Haplotype-based, case-control study of the receptor (calcitonin) activity-modifying protein (RAMP) 1 gene in essential hypertension

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Abstract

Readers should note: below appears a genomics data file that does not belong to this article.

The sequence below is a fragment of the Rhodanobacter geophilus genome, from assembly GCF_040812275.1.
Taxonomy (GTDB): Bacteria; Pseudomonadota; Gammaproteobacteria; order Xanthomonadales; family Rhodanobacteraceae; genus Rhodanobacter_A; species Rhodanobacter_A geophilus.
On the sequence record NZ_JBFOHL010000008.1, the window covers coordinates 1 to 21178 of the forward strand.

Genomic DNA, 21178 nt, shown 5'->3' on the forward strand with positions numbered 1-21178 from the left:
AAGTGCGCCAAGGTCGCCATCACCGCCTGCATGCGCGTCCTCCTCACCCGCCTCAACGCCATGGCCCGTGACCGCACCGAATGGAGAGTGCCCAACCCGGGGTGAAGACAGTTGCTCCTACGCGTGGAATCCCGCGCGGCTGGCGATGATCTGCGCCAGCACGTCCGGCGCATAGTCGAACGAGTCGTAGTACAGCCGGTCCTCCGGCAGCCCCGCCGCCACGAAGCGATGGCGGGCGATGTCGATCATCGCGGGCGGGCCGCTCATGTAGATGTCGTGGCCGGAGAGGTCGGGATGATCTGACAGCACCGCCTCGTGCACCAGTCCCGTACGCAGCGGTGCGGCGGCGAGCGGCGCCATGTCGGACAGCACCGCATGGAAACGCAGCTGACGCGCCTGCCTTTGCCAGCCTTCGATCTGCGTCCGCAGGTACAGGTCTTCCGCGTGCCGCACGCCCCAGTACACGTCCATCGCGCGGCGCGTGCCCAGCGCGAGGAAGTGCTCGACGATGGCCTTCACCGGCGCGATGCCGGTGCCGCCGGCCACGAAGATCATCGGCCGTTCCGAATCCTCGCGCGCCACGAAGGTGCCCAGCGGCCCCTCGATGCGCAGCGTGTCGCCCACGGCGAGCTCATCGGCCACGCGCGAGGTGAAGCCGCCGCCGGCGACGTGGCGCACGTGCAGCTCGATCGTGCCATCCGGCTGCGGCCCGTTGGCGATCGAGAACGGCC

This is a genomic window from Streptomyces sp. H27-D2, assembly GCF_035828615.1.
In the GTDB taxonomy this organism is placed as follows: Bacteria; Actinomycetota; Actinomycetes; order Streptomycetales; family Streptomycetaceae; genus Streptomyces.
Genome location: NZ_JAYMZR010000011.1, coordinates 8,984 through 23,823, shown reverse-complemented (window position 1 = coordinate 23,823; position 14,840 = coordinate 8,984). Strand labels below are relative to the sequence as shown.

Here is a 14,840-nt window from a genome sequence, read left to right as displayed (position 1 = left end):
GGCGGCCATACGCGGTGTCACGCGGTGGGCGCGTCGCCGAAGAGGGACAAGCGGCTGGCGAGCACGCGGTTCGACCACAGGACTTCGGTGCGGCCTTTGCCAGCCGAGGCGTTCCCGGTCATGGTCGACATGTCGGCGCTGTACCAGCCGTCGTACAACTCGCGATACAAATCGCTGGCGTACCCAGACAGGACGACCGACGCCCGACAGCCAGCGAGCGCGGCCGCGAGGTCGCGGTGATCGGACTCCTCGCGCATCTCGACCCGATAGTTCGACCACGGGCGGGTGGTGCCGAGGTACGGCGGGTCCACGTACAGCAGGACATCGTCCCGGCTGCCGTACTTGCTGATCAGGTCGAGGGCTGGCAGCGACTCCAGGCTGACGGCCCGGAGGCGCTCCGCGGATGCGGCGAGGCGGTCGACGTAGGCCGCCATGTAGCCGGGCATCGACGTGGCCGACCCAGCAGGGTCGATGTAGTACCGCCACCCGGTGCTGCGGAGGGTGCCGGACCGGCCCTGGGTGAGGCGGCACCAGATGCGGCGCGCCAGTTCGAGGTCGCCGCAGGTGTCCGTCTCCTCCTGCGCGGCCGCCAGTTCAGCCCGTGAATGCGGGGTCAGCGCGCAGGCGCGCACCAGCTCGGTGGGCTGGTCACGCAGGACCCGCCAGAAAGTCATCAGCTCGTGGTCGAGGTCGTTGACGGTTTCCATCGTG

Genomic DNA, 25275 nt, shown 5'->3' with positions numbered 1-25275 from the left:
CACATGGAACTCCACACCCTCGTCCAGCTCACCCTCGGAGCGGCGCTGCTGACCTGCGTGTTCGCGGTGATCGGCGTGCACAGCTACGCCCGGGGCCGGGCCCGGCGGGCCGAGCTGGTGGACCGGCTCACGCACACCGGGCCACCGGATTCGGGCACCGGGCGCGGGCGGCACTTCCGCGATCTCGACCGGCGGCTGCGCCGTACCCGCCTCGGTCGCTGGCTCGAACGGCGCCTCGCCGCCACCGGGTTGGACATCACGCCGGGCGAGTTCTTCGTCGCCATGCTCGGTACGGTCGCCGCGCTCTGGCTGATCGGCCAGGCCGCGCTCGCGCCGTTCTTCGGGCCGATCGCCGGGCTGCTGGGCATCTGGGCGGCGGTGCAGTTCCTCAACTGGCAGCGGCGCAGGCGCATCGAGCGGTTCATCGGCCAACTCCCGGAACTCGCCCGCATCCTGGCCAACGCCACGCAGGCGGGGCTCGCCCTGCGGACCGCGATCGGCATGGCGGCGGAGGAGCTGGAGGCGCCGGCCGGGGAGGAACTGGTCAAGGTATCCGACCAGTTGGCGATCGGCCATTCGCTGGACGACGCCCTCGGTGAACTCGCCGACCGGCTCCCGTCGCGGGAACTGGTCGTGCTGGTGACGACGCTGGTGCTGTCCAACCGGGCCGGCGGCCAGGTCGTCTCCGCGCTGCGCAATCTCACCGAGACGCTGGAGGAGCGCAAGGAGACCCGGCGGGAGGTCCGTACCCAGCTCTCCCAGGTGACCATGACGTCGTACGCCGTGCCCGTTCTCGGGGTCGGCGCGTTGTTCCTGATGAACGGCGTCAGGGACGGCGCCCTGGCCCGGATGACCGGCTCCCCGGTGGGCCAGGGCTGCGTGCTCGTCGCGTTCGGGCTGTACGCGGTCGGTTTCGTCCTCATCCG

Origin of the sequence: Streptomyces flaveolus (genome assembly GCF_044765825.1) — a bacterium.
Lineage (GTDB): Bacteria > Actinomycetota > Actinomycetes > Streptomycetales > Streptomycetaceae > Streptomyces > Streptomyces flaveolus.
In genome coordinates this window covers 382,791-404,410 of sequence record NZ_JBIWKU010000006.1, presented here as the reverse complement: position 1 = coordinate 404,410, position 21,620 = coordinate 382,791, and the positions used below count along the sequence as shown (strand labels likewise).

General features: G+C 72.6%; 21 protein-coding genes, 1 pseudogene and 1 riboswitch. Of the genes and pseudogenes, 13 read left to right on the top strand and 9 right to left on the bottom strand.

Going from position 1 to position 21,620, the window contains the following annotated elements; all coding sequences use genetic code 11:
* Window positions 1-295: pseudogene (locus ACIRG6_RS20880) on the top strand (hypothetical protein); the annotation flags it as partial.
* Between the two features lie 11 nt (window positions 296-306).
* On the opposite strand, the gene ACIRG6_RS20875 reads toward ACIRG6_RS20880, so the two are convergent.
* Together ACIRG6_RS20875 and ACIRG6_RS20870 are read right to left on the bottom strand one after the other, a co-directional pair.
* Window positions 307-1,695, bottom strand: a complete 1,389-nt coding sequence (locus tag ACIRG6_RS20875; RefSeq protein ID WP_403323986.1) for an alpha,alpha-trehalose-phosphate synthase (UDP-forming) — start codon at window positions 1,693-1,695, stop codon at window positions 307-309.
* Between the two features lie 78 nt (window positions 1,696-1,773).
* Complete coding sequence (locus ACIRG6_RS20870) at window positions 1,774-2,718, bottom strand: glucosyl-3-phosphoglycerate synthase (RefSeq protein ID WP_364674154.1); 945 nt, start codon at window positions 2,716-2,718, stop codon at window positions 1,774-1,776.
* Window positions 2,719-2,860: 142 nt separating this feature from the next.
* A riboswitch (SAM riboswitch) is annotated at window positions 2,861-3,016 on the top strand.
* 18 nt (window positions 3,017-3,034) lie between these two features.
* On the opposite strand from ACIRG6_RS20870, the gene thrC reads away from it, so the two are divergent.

The adrenomedullin receptor is a complex molecule that comprises the calcitonin-receptor-like receptor (CRLR) and the receptor-activity-modifying protein (RAMP). RAMP1 is a vasodilation factor, and RAMP1-deficient mice (RAMP1(- / -)) exhibit inflammatory responses with a significant transient increase in serum calcitonin-gene-related peptide levels and proinflammatory cytokines when compared with RAMP1(+/+) mice. The purpose of the present study was to investigate the relationships between essential hypertension (EH) and RAMP1 gene single-nucleotide polymorphisms (SNPs) or haplotypes in a Japanese population via a case-control study. Based on a database search of the National Center of Biotechnology Information website and the HapMap project, we chose six RAMP1 gene SNPs and performed an association study involving 263 patients with EH and 267 age-matched normotensive (NT) subjects. There was no significant difference between the EH and NT groups with regard to overall distribution of genotypes or SNP alleles. However, the haplotype-based case-control analysis revealed that there was a significant difference between the EH and NT groups with regard to overall distribution of the allele combinations at three SNPs—rs3754701-rs3769048-rs10199956—(P = 0.002). The T-A-T haplotype was significantly more common in the EH group (10.3%) than in the NT control group (6.1%) (P = 0.047). These results suggested that this T-A-T RAMP1 gene haplotype might have utility as a genetic marker for EH and that the RAMP1 gene or a neighbouring gene may be associated with increased susceptibility to EH.

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